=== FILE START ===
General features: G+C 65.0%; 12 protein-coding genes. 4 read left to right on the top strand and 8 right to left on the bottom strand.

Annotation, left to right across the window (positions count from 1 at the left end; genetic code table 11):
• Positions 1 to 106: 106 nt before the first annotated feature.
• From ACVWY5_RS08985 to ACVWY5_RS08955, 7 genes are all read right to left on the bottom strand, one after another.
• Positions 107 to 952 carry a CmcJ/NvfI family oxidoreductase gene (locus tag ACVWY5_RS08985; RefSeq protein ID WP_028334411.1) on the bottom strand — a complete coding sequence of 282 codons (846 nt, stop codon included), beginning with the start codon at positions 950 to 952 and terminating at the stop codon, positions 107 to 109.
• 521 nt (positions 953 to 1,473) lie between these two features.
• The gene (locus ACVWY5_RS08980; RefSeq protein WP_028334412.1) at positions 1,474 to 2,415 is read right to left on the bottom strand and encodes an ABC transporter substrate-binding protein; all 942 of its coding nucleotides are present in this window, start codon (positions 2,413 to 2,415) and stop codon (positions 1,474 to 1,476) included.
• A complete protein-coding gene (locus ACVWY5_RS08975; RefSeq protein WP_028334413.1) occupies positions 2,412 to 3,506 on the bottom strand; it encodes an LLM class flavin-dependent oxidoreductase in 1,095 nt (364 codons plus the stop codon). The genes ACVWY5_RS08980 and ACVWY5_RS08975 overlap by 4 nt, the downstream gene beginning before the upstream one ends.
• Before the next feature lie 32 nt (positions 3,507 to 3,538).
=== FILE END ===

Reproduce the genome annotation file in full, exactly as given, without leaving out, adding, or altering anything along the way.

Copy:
General features: G+C 65.0%; 12 protein-coding genes. 4 read left to right on the top strand and 8 right to left on the bottom strand.

Annotation, left to right across the window (positions count from 1 at the left end; genetic code table 11):
• Positions 1 to 106: 106 nt before the first annotated feature.
• From ACVWY5_RS08985 to ACVWY5_RS08955, 7 genes are all read right to left on the bottom strand, one after another.
• Positions 107 to 952 carry a CmcJ/NvfI family oxidoreductase gene (locus tag ACVWY5_RS08985; RefSeq protein ID WP_028334411.1) on the bottom strand — a complete coding sequence of 282 codons (846 nt, stop codon included), beginning with the start codon at positions 950 to 952 and terminating at the stop codon, positions 107 to 109.
• 521 nt (positions 953 to 1,473) lie between these two features.
• The gene (locus ACVWY5_RS08980; RefSeq protein WP_028334412.1) at positions 1,474 to 2,415 is read right to left on the bottom strand and encodes an ABC transporter substrate-binding protein; all 942 of its coding nucleotides are present in this window, start codon (positions 2,413 to 2,415) and stop codon (positions 1,474 to 1,476) included.
• A complete protein-coding gene (locus ACVWY5_RS08975; RefSeq protein WP_028334413.1) occupies positions 2,412 to 3,506 on the bottom strand; it encodes an LLM class flavin-dependent oxidoreductase in 1,095 nt (364 codons plus the stop codon). The genes ACVWY5_RS08980 and ACVWY5_RS08975 overlap by 4 nt, the downstream gene beginning before the upstream one ends.
• Before the next feature lie 32 nt (positions 3,507 to 3,538).